a review by Nalini Haynes
Darragh and Ronan are psychically linked twins who, thanks to a centuries old treaty, channel magic from the Tuatha De Danann (Fae) to the Druids. Together the twins are the Undivided, but at 3 years of age Ronan was tossed through a rift into an alternate realm (reality) that, at first, appears to be late 20th century Earth as we know it. Ronan was rescued from drowning by a stunt man, Patrick Boyle, on a movie set. Adopted by the star of the movie, Kiva Kavanagh, raised by Kiva’s cousin Kerry who married Patrick, Ronan grew up in the lap of luxury but also under the paparazzi spotlight. Fourteen years later in 2001, the race is on between druid and the fae to find Ronan.
Darragh remains with the druids, being trained as a warrior and to rule his people. This training results in numerous injuries that were psychically passed on to Ronan, who was accused of self-harming and attention seeking. The rules of the psychic transfer of injury do not always seem consistent. As a theme this is both thought-provoking and entertaining, especially in the introduction of Murray Symes, a child psychiatrist whose patients are invariably diagnosed with Oppositional Defiance Disorder.
Trasa is the daughter of Amergin, a druid who betrayed his people and whose deathbed confession resulted in the escalation of the hunt to find Ronan shortly before the events in The Undivided. In his confession, Amergin revealed that he had personally sent Ronan through the rift into ‘our’ world. Due to her half-human and half-sidhe, more specificially half banshee (beansidhe) heritage, Trasa is one of the few sidhe who can survive visiting ‘our’ world. Marcroy (think a younger-looking Malfoy senior but sidhe) is the sidhe envoy entrusted with overseeing the treaty between the fae and the druids. Marcroy spent two thousand years trying to oversee the end of the treaty without allowing any fae being responsible for breaking the treaty. Marcroy sends Trasa and a leprechaun (Leipreachan) to ‘our’ world to trap Ronan, preventing his return to the druid realm.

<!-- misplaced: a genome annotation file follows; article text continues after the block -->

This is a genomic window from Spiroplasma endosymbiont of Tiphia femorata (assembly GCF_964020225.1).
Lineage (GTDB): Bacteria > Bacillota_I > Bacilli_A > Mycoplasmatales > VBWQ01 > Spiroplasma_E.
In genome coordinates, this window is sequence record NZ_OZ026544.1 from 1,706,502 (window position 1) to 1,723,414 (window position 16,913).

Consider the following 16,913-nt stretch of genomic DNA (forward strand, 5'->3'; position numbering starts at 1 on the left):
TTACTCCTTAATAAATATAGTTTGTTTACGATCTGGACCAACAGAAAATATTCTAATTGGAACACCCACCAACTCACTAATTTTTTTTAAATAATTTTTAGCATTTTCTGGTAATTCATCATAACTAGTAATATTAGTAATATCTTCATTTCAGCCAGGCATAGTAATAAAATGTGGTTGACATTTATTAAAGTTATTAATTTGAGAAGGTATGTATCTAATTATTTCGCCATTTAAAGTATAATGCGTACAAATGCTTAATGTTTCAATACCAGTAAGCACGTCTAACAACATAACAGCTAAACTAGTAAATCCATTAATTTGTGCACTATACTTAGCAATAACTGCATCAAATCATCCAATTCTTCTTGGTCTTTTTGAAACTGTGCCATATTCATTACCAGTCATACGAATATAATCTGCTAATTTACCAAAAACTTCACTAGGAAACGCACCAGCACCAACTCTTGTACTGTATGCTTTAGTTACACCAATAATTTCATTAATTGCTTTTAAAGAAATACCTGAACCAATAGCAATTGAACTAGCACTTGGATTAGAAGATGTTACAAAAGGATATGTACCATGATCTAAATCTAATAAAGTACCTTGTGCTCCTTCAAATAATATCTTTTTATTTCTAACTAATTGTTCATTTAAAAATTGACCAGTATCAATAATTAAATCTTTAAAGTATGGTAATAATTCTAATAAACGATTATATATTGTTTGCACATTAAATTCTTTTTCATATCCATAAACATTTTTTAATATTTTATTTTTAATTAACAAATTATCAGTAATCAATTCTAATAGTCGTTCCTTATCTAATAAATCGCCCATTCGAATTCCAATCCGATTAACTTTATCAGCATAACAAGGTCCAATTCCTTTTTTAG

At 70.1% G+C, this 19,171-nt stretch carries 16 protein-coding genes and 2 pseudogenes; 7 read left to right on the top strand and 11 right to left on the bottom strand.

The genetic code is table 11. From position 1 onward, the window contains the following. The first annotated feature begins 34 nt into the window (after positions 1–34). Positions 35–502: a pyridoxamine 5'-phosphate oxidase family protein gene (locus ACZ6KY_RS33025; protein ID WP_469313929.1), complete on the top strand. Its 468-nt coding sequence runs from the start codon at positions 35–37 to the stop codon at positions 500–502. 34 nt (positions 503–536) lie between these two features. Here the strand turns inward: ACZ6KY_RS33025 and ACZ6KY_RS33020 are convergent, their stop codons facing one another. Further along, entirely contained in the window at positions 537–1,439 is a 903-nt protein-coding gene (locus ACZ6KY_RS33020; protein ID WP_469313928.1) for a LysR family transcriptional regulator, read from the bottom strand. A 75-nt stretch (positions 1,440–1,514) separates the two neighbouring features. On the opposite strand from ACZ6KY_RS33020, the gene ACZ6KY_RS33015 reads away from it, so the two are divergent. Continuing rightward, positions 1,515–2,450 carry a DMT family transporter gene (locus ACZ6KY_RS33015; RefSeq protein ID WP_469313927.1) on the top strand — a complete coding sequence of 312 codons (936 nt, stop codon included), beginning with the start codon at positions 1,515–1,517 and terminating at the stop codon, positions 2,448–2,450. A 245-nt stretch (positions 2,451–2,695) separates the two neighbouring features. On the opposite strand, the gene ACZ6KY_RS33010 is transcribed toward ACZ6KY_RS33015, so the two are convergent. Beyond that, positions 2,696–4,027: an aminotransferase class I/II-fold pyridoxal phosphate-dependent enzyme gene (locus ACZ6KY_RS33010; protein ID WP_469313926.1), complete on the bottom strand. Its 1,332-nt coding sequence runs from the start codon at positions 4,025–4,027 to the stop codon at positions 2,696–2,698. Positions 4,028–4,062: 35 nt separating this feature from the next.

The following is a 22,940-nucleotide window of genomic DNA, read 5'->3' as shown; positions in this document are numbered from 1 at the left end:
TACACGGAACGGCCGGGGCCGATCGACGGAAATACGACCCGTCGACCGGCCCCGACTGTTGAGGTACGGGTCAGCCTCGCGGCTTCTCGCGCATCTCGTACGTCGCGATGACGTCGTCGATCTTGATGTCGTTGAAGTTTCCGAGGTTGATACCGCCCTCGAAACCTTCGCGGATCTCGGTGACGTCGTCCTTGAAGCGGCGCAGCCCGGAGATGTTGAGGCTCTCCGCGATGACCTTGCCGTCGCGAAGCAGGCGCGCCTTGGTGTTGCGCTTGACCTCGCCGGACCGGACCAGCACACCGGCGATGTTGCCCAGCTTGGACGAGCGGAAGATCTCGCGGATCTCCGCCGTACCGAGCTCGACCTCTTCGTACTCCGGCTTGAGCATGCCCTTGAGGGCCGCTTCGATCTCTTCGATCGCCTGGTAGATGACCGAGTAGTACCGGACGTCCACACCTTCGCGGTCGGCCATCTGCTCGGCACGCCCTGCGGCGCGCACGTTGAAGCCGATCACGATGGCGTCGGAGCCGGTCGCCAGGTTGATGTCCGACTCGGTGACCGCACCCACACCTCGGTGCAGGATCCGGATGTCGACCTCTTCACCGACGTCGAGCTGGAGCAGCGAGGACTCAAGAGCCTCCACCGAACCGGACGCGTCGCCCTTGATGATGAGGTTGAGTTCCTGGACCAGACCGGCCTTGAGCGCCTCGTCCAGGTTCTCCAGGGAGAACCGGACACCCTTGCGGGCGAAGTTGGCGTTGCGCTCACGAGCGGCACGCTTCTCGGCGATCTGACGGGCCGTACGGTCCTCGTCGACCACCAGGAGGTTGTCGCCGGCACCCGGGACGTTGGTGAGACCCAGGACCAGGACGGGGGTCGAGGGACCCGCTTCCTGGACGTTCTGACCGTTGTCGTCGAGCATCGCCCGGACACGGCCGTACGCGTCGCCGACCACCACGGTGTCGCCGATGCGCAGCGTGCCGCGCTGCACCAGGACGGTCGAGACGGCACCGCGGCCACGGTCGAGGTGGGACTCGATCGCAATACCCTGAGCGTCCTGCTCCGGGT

Hayley is Patrick Boyle’s daughter and has grown up as step-cousin and best friend of Ronan. Brydie is a court maiden to the Queen of the Celts, sent to Darragh to seduce him to ensure his bloodline continues. There are many other characters who shape this story, adding flavour to the narrative.
Fallon contrasts the worlds with ruthless accuracy. Not content with idealising the druid realm, Ronan complains about body lice and gruel for food in the druid realm. However, all the characters who visit ‘our’ world feel the losses incurred by progress, contrasting overpopulation and pollution with the fresh air and magic of the druid realm.
Movement in the story is consistent throughout The Undivided, with the plot steadily accelerating towards the cliff hanger finish. Characters have depth, enabling the reader to engage with them. Even Marcroy, the supposed villain, appears to have layers that Fallon intends to strip away in future instalments. Humour seasons the story, sometimes it’s a chuckle, sometimes it’s laugh out loud. At one point a line is delivered apparently innocently but full of double entendre, so much so I had a vision of Jenny telling one of her funny anecdotes at Supanova, with that straight look Jenny gives, honesty cloaking wickedness, while delivering a punch-line. I wonder how much more I enjoyed the book because I had met the personality behind the book, which sparkled in these gems.
This book ‘has it all’ as they say, meaning it has nudity, sex, drugs, politics, romance, conflict and more, and yet The Undivided is rarely explicit in its descriptions in the bedroom. The Undivided is fantasy, possibly epic fantasy, not a paranormal romance nor an erotic romance.
I highly recommend The Undivided. 4 ½ stars.
Previously published in Dark Matter issue 4, July 2011.